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16th Jun 2022

Instagram’s pornbot problem was driving me mad – so I became one

Maddy Mussen

You know what they say, if you can’t beat ‘em, join ‘em

Recently I’ve been having a bit of a pest problem. They don’t scuttle around my house or nibble at my food. They don’t even exist in the physical realm, so they can’t be swatted or fumigated or put into a little glass with a piece of paper underneath. They’re on Instagram, and I find them everywhere I turn. Pornbots. You’ve seen them, lurking in the comment section, saying they’re lonely, or asking “Why does everyone go to the bathroom after viewing my story?” (They’re not very subtle.) 

Despite being a well-known scourge on the social platform, they just keep coming, and nothing seems to be stopping them. In every popular Instagram account’s comment section you can find a pornbot armed with 100 or so likes from other bot accounts that boost them to the top of the feed, and a handful of suggestive emojis to boot – tongues, water droplets and cherries are among their favourites. In their bio lies a dodgy link that takes you to a webcam or porn site and just radiates ‘this will give me a virus’ through each letter of its URL. You can report them or block them but they’ll always come back, because they’re bots. In short, they’re really, really annoying. 

But you know what they say: If you can’t beat them, join them. So I took it upon myself to set up my own pornbot to prove a point; these things are everywhere, and not enough is being done to stop them. 

Firstly, to become a pornbot, you need to think like a pornbot. I went back on my personal Instagram and gathered a few pictures from when I was younger and less self-conscious, including a bikini pic and one where I’m suggestively drinking a glass of wine – Insta fodder which really screams “click on my dodgy link”. 

Pornbots’ handles are typically formatted as ‘first name, last name, random number’ and so I became @emilyprobton52 (a bog-standard female first name, and a last name which also happens to be an anagram for pornbot). I copied another pornbot’s bio and claimed my real account had been “deleted at 45K” – they always do, to look legit. Finally, I adorned my new profile with a dubious-looking link in the bio, except the link actually diverts people to a Google form asking them why they fell for such an obvious pornbot.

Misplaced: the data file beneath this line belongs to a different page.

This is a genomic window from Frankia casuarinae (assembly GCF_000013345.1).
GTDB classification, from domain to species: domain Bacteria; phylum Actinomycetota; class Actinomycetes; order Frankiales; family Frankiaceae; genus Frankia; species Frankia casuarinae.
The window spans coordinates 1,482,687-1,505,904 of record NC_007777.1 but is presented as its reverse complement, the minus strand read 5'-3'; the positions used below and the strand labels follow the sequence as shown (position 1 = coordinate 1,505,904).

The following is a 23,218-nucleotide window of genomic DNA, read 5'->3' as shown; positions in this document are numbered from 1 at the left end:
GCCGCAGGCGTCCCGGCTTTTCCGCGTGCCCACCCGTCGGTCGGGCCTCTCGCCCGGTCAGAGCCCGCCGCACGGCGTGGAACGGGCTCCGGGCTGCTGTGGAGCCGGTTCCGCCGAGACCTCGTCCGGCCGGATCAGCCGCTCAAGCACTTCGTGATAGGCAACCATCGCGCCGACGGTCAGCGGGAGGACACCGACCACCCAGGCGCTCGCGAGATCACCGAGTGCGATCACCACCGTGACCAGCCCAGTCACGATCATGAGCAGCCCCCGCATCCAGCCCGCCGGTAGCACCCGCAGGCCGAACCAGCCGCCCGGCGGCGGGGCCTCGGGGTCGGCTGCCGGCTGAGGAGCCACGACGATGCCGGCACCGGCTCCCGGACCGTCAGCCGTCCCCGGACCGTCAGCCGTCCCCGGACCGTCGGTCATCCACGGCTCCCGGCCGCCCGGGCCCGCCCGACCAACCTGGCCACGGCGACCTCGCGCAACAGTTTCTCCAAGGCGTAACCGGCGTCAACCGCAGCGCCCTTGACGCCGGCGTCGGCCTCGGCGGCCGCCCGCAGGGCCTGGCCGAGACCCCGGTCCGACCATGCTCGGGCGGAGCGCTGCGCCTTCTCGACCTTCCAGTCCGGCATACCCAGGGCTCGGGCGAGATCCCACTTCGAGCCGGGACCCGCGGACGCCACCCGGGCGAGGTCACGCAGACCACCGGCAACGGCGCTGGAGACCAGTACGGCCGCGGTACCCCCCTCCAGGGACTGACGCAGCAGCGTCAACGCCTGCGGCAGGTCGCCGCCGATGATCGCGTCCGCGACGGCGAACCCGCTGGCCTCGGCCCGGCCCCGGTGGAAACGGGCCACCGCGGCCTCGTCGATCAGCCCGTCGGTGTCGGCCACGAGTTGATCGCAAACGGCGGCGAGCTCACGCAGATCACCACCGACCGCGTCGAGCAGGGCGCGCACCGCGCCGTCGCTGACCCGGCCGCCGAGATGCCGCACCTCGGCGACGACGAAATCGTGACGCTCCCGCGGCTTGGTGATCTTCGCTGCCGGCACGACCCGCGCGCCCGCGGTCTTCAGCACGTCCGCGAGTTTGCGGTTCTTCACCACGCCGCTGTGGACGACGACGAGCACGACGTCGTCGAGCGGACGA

Then I got to work being a pornbot. To be a successful pornbot, you need to specialise. Ever wonder what the Instagram accounts of Premier League football teams, online news sites, Formula One drivers and Kylie Jenner all have in common? Male followers. Oh, and pornbots. Thomas Platt, head of e-commerce at the bot management firm Netacea, which protects companies such as Sony, William Hill and All Saints from automated bot attacks, says this is no coincidence. “I mean if you’re looking for males, middle-aged and single…” he laughs. “It’s just like any form of advertising, the more targeted they can get the better the clicks. It would be naive to assume they’re not optimising who they’re targeting.” 

So I followed a bunch of people in the “followers” list of accounts like Manchester United, Manchester City, Chelsea, Formula One and the UFC. Then I added a bunch of horny, semi-literate comments on their recent posts – all stuff that I had noticed and documented other pornbots doing. I went from the basic (“I want to feel your arms around me”) to the overt (“I want to touch your banana”) to the straight-up inane (just the word “paws”… yeah they really use that). I commented tens of times on multiple pages, spreading my seed, laying the bait. 

One of the people tasked with deleting suggestive comments like mine is Joel Bailey, co-founder of Arwen, an AI software that tackles spam comments on social media, including pornbots. Arwen’s clients include Manchester City football club, a Formula One team and British comedian Rosie Jones, who’s known for her panel appearances on comedy shows like The Last Leg and Would I Lie To You. The company was initially founded to tackle online hate after the slew of racist abuse that followed last year’s Euros when three England players failed to convert penalties. “Then our clients kept saying ‘We get all this spam – can you help us with that as well?’” Joel recalls.